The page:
Social Isolation

Social isolation is a common problem that affects people of all ages and backgrounds. It can occur due to a variety of reasons, including mental health conditions, physical disabilities, and social stigma. Social isolation can have significant negative effects on a person's mental and physical health, including depression, anxiety, and increased risk of chronic diseases.

Therapy can play a crucial role in helping individuals overcome social isolation. Here are some reasons why therapy is important for overcoming social isolation:

  1. Helps identify the underlying causes of social isolation

Therapy can help individuals identify the underlying causes of their social isolation, such as mental health issues, trauma, or social anxiety. By understanding the root cause, individuals can work towards addressing the problem and finding ways to connect with others.

  1. Provides a safe space to discuss feelings and emotions

Social isolation can lead to feelings of loneliness, hopelessness, and despair. Therapy provides a safe and non-judgmental space to discuss these feelings and emotions, allowing individuals to process and work through their experiences.

  1. Teaches social skills and coping strategies

Therapy can help individuals develop social skills and coping strategies to overcome social isolation. This can include techniques to reduce social anxiety, ways to connect with others, and strategies to build meaningful relationships.

  1. Improves self-esteem and confidence

Social isolation can negatively impact a person's self-esteem and confidence. Therapy can help individuals develop a more positive self-image, increasing their confidence and making it easier to connect with others.

  1. Offers ongoing support and guidance

Therapy offers ongoing support and guidance as individuals work towards overcoming social isolation. This can include regular sessions with a therapist, as well as access to additional resources and support groups.

Social isolation can significantly negatively affect a person's mental and physical health. Therapy can play a crucial role in helping individuals overcome social isolation by identifying the underlying causes, providing a safe space to discuss feelings and emotions, teaching social skills and coping strategies, improving self-esteem and confidence, and offering ongoing support and guidance. If you or someone you know is struggling with social isolation, consider reaching out to a mental health professional for support.


What is Attention-Deficit/Hyperactivity Disorder or ADHD? The shortest technical definition is that it is a treatable neurodevelopment disorder, which occurs in kids, teenagers, and adults. Now that we have that part out of the way, let's break this down a bit further and discuss the definition of neurology. Neurology is the branch of medicine that studies the treatments of disorders associated with the complex and sophisticated nervous system. This system regulates and coordinates the body's activities. It has two major parts of study; the brain and the spinal cord. When someone has ADHD, their brain has low levels of neurotransmitters. These transmitters (think worker bees) control the processing and sharing of information received from our senses. To put this in layman’s terms, picture yourself walking into a public library. Libraries are organized into sections based on the subject matter and then broken down by age, function, and genre. The brain works in a similar way because when information from our senses comes in, the brain identifies, catalogs, and assigns it to a place. When you have ADHD, you don’t have enough “workers” to properly do the job, so information gets incorrectly processed, jumbled, and categorized wrong.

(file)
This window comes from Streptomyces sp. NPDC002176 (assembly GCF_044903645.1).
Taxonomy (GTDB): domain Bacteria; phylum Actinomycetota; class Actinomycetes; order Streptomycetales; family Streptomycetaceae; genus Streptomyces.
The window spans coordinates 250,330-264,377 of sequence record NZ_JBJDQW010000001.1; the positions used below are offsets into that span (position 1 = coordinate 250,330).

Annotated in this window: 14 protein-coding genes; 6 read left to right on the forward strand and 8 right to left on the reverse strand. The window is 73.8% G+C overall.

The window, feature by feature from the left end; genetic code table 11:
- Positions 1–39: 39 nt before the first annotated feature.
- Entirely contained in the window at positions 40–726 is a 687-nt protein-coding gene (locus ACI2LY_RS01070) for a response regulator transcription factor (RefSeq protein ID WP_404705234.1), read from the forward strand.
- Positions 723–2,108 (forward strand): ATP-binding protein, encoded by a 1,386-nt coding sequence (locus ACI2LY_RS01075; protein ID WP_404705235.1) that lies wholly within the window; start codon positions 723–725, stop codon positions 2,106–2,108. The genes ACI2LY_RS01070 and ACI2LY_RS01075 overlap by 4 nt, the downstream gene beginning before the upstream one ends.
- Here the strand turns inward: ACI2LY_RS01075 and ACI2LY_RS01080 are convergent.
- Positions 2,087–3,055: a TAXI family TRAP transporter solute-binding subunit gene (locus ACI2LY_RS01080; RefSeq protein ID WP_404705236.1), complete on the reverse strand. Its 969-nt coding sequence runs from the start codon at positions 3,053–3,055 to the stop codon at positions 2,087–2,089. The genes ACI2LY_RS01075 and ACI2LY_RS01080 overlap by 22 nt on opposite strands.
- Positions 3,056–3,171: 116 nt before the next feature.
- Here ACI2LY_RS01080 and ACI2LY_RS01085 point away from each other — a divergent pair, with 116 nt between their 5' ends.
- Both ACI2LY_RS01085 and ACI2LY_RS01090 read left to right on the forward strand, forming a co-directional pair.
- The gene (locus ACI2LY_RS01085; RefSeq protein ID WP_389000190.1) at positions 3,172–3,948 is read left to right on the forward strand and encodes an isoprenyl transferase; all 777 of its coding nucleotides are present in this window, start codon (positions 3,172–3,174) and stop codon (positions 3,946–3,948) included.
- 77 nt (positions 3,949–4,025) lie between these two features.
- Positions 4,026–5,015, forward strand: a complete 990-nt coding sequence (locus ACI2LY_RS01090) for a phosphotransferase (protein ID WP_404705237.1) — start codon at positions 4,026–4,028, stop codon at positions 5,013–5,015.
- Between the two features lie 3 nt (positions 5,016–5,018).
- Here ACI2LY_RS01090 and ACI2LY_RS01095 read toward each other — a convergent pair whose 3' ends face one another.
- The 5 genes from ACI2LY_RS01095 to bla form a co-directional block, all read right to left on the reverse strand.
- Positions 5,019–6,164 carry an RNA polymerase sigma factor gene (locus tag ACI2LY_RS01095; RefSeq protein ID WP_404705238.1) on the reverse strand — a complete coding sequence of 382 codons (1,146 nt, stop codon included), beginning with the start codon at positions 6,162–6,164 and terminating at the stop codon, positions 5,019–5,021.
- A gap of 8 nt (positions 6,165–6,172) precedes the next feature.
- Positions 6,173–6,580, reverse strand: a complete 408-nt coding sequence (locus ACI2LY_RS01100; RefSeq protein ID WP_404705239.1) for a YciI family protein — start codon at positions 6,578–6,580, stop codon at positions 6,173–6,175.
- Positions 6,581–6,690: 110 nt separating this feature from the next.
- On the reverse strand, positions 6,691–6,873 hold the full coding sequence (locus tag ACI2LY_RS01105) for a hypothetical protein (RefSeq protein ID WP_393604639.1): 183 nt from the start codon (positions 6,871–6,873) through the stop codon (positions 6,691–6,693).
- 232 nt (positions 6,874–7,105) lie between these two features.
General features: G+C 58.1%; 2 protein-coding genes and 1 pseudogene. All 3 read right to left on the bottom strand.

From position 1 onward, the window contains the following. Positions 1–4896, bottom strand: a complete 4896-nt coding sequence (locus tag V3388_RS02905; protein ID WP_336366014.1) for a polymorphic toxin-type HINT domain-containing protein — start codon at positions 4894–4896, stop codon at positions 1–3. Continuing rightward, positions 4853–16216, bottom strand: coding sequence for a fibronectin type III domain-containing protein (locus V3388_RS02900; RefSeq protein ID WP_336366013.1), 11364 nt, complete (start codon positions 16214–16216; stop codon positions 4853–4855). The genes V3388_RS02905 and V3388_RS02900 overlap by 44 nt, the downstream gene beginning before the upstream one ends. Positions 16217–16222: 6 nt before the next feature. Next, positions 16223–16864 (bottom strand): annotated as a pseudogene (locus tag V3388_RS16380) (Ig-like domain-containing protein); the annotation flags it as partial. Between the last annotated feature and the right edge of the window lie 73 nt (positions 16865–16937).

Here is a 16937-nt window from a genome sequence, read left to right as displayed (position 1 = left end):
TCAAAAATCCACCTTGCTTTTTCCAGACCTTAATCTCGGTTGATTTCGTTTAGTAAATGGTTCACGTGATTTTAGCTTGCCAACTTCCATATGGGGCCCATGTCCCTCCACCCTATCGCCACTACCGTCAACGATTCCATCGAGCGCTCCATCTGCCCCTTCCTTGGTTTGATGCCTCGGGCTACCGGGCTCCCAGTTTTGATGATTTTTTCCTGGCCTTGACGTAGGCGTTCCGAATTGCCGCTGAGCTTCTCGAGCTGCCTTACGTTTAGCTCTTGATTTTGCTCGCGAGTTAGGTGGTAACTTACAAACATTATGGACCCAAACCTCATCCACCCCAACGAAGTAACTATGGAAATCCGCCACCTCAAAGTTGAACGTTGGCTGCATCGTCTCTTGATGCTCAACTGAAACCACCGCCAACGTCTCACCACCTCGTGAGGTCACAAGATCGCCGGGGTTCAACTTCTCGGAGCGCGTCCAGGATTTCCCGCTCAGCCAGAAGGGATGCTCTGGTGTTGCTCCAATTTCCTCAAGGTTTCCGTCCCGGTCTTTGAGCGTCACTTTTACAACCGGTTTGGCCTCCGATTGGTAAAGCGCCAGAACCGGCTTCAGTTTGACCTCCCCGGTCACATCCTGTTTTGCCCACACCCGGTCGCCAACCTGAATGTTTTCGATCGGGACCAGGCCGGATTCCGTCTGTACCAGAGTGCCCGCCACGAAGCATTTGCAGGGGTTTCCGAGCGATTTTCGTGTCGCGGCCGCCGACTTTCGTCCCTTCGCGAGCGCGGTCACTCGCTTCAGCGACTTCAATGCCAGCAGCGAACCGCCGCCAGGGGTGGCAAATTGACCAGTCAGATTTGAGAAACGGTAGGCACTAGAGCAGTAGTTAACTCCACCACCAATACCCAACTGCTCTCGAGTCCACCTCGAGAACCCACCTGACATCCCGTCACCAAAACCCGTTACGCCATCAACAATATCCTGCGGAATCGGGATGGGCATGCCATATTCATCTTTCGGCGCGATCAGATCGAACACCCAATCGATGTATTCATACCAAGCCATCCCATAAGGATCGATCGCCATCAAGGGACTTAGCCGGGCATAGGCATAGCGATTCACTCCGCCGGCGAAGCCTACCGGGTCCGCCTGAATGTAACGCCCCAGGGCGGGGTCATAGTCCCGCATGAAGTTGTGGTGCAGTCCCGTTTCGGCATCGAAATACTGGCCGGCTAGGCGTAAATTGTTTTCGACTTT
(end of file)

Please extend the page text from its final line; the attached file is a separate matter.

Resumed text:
Now that we know what ADHD is and the effect it can have on a person’s brain, we can move on to the types of symptoms and coexisting conditions that one might experience. As you read through these, keep in mind that you can experience all of them, some of them, or any combination of them. These symptoms represent the most common and they must occur frequently.

ADHD doesn’t cause other psychological or developmental problems, however, other disorders often occur or are exasperated by attention deficit/hyperactivity disorder. These are known as coexisting conditions. These can make the management and treatment of ADHD more challenging. These can include:

Whether or not you have recently received a diagnosis of ADHD, know someone who has, or are wondering if you might need to have an open and honest conversation with your doctor, we hope this post provides you with enough clarifying information to give you a solid head start. Don’t give up hope because a positive diagnosis doesn’t have to mean you can’t be successful in life. While it may make things more challenging and frustrating at times, there are a number of different treatments, such as meditation, medications, certain exercises, or even individual tools and strategies to help you be your best self.